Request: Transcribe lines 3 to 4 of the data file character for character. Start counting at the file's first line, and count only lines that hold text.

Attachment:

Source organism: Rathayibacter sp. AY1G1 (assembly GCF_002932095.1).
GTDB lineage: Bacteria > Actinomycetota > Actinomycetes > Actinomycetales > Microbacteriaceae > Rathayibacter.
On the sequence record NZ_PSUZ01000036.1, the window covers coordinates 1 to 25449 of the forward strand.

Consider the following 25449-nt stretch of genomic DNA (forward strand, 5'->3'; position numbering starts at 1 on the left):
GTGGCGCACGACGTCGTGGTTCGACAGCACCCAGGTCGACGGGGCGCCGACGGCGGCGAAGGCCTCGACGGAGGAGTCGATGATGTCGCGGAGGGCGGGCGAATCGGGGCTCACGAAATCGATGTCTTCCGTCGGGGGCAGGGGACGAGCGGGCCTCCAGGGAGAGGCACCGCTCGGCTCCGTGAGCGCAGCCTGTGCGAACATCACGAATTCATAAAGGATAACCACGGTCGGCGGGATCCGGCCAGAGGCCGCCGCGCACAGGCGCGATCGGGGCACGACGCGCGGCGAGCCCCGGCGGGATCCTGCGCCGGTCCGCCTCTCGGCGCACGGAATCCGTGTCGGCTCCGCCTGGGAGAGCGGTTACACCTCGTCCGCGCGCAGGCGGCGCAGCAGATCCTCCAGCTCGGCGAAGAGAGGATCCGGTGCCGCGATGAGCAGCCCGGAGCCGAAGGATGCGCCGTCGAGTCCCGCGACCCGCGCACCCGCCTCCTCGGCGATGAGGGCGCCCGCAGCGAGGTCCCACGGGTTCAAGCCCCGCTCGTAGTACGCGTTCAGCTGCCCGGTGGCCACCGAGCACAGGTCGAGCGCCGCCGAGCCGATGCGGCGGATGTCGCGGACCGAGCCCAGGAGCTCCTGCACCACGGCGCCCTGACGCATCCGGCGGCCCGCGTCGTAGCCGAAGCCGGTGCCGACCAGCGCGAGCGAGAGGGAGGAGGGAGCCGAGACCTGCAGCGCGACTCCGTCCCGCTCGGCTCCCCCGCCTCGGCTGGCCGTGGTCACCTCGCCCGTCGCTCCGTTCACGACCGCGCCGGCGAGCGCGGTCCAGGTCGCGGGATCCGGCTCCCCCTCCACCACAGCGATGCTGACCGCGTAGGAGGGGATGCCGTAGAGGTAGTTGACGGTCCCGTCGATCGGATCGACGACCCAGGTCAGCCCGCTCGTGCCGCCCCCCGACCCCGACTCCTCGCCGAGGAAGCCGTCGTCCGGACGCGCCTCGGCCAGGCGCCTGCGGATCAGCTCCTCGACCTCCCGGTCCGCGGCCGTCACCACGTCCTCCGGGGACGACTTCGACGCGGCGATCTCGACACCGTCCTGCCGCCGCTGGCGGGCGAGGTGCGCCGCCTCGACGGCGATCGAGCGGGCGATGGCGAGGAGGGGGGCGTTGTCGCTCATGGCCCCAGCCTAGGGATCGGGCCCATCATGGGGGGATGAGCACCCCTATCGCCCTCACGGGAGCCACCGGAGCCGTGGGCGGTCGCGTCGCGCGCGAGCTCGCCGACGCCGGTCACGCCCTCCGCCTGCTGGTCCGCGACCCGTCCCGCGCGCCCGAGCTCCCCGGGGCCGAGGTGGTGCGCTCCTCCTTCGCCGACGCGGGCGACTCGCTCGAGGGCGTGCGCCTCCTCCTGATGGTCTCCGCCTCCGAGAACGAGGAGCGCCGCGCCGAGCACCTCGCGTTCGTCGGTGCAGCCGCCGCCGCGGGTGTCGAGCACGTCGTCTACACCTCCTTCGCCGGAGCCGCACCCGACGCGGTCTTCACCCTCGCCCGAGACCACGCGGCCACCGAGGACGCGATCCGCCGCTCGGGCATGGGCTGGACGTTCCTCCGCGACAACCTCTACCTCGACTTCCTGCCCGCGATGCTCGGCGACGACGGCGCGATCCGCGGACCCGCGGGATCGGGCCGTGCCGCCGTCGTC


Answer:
On the sequence record NZ_PSUZ01000036.1, the window covers coordinates 1 to 25449 of the forward strand.

Consider the following 25449-nt stretch of genomic DNA (forward strand, 5'->3'; position numbering starts at 1 on the left):